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Why Writers Are Better Than Photographers

October 30, 2014

You know Leslie, if you screw up the song, no one will remember it in a year. If I screw up the pictures, they will remember it forever.

You do realize I haven’t sung yet, right?

Oh. . .sorry. I’m sure you’ll do great.

We were at the wedding for my brother-in-law and his new bride Shannon. They were young and in love and poor. Otherwise they never would have asked me to be their wedding photographer. This was before digital cameras. I had a Pentax K1000, a nice flash and a couple of lenses. I bought some ASA25 film and prayed that I wouldn’t screw up too badly.


Years earlier, I had been the official photographer for my senior class. I knew how to develop my own black and white film. So, I did have some experience.

The wedding pictures turned out reasonably well. I know that not because I’m much of a judge, but Shannon later became a professional photographer. And given her critical eye and her love for her brother-in-law, I’m sure, she has announced that my pictures were well done. (Leslie did a marvelous job singing as well.)

But, the title of this post is “Writers Are Better.” So why am I talking about the time I was a photographer? Because those photographer experiences are what convinced me that when it comes to enjoying an event the writer’s experience far and away beats the photographer’s.

A while ago I wrote a post about the times where we are so busy trying to capture the moment on camera that we end up losing it. (The Greatest Picture I Never Took.) Monday night when I hosted the Haunting’s contest, (Do You Like A Scary Story?) I talked to Dana Johnson, the official photographer about how trying to capture the moment sometimes loses it.

I know what you mean Rodney. I photographed my daughter’s wedding. Fortunately there were two of us. But I have to remind myself to take a picture and then put the camera aside and enjoy the moment.

This is some of Dana’s work.

Founder April Johnson, 3rd place George McEwan, winner Daniel Bishop, 2nd place and people’s choice winner Stephen Gashler, and some guy who was overdressed.
(Photo Credit: Dana Johnson)

Looking back at my one gig as a wedding photographer, I remember being so concerned with getting the shot that I missed lots of the event. But, it was worth it to provide a wonderful gift to my brother-in-law and his bride.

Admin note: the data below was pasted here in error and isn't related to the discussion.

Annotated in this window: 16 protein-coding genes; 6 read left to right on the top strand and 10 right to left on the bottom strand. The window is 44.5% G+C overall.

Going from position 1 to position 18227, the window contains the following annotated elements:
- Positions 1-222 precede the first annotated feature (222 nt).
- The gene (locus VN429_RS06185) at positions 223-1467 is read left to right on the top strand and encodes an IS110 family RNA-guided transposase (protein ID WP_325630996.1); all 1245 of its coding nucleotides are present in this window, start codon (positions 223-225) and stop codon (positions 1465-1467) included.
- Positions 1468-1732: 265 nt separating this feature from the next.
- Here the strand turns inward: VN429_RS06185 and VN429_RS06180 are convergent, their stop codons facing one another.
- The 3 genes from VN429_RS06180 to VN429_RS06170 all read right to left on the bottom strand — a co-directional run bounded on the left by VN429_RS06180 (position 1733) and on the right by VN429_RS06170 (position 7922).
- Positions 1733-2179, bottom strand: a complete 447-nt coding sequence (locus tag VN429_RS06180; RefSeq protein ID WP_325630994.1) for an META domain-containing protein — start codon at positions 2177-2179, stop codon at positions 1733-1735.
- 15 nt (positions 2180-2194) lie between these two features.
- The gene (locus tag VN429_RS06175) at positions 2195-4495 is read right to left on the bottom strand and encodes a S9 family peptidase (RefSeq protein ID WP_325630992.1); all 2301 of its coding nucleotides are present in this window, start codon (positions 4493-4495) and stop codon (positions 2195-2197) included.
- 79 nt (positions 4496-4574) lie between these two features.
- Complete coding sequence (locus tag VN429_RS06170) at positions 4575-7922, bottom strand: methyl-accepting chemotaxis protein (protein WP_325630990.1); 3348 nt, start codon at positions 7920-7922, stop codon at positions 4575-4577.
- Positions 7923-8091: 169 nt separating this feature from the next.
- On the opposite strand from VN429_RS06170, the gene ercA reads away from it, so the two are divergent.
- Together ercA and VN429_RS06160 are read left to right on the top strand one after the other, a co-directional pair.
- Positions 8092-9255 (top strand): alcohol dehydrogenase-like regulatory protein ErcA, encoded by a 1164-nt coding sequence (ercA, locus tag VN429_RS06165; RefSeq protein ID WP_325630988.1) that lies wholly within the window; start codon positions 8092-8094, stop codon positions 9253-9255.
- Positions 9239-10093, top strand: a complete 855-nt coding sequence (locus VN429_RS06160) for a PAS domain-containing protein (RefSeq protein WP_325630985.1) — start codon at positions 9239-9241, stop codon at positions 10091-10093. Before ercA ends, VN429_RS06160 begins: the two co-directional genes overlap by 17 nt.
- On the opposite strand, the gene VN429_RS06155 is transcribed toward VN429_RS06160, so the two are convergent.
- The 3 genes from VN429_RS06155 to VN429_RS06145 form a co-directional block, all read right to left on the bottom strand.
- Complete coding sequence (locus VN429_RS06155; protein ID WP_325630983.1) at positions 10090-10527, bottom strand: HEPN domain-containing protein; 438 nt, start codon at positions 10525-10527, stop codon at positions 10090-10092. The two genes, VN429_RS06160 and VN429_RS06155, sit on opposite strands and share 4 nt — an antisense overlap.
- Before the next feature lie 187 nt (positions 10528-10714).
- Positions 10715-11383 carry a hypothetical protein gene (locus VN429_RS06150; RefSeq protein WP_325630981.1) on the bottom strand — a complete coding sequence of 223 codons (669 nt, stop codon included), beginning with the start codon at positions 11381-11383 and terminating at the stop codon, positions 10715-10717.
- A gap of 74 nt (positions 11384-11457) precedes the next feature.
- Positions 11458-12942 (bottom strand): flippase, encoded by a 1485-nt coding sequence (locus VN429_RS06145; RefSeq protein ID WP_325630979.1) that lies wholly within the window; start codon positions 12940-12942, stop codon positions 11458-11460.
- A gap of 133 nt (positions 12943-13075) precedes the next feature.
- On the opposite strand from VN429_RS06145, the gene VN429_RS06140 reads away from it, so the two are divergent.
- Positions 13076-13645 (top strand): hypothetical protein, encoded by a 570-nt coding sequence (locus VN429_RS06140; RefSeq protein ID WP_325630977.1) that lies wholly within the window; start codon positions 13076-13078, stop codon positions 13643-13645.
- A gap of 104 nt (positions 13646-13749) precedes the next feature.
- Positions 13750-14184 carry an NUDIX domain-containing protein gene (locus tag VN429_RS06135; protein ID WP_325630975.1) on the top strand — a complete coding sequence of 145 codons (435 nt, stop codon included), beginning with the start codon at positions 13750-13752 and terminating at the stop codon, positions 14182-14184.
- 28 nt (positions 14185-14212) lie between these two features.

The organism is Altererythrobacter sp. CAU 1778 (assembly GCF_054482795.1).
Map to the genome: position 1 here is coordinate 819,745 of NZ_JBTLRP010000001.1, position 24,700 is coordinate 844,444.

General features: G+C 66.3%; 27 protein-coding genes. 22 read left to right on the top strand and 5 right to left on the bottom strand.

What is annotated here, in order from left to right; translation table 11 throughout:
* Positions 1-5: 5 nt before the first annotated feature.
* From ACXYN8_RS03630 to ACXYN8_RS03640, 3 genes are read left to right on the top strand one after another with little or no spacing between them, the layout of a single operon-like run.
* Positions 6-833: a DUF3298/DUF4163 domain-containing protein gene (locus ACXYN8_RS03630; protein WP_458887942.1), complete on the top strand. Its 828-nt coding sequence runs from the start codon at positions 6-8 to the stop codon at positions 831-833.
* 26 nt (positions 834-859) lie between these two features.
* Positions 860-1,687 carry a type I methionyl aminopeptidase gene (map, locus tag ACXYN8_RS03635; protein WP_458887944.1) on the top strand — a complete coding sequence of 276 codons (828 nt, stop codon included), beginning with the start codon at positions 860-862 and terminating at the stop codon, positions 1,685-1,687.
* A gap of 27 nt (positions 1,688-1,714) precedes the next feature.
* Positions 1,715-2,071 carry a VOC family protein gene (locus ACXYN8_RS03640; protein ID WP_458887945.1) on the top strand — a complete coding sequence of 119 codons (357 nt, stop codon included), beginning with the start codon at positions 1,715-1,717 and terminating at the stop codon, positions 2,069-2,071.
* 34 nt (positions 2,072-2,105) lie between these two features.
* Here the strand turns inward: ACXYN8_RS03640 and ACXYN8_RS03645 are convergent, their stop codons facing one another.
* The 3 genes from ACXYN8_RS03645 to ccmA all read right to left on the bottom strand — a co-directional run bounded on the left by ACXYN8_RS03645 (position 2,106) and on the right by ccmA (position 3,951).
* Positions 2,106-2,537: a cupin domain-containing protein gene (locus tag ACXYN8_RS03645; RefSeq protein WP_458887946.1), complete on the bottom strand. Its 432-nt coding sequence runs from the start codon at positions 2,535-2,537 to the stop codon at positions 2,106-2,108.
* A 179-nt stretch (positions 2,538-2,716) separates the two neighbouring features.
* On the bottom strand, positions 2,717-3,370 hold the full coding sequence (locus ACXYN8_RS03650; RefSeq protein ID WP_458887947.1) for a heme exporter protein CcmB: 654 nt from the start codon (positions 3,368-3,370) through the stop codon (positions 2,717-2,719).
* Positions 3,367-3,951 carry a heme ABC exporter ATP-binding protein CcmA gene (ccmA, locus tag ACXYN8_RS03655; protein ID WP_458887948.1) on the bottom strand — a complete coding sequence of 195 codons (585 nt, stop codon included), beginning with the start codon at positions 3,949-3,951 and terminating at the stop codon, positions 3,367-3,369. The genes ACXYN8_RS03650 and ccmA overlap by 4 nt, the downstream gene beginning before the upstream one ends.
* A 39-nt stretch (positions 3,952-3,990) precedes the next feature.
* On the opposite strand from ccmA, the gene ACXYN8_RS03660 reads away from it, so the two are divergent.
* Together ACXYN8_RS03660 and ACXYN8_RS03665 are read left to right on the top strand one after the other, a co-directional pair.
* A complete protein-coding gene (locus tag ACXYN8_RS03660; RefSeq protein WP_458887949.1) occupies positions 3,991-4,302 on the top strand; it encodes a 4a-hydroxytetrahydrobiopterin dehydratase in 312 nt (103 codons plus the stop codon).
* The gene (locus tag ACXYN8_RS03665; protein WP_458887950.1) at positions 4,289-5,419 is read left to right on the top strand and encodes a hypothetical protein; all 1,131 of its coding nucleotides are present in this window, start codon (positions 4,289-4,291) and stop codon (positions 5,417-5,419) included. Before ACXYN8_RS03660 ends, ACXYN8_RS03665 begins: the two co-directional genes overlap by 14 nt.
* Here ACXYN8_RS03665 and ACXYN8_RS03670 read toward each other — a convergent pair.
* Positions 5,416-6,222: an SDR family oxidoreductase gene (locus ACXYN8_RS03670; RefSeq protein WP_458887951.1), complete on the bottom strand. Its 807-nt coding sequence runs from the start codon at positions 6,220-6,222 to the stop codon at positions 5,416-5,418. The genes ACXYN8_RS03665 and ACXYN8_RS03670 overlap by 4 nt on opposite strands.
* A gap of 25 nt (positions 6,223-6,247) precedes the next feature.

So, why do writers have an advantage? After all, they can’t capture the detail that the photographer does. Their memory will fade, where the photographs will exist forever. It’s that memory fade that gives the writer the advantage.

Just as a photographer is always looking at the world through a lens, even if she doesn’t have a camera, a writer is always looking at the world from a storyteller’s viewpoint. A photographer is never more than an arm’s length from her camera. A writer is never without a pen and something to write on. And where a photographer needs to stay out of the shot, the writer gets to immerse himself in the experience completely.

As a writer I want to fully embrace an event. I want to see it, taste it, smell it, breath it. Because I know that I’m going to have to recreate the event from memory. So, I’m going to look for details and them commit them to memory. I’m going to talk to people. If I’m going to retell this experience as a personal story, I will pay attention to my own feelings. I’ll laugh or cry, be scared or excited.

Where a photographer creates crisp clean, picture-perfect images, a writer gets messy. We get to indulge in feelings, in imagination of what might be happening or what might have been.

And when the writer sits down to craft his story he has the entire experience to draw upon. Like a painter selecting his paints and brushes, the writer can pick and choose which details to include, which details to leave out. He can choose to ignore the weather, or draw parallels between the billowing clouds and the wedded couple’s blossoming love. He can look beyond what the guests are wearing and get into their heads and their hearts.

The father of the bride held both the sweet and the bittersweet in his heart as he walked her down the aisle and realized he was no longer the most important man in her life.

Yeah, that was me walking my oldest through the snow to a tent where the rest of her life was waiting to replace my arm with his.

As a writer, I revel in the freedom I have to transcend boundaries not only of physical location, but of time and even worlds. I can delve into the distant past or project myself into the far future. With nothing more than 26 letters arranged in various configuration on the page, I can build worlds without number, or linger over a single poignant moment. Yes, when it comes to recording the world around us, I definitely think the writers get the better deal.

(Just don’t tell my sister-in-law.)

Shannon Wilkinson Photography can be found here.

Rodney M Bliss is an author, columnist and IT Consultant. His blog updates every weekday at 7:00 AM Mountain Time. He lives in Pleasant Grove, UT with his lovely wife, thirteen children and one grandchild.

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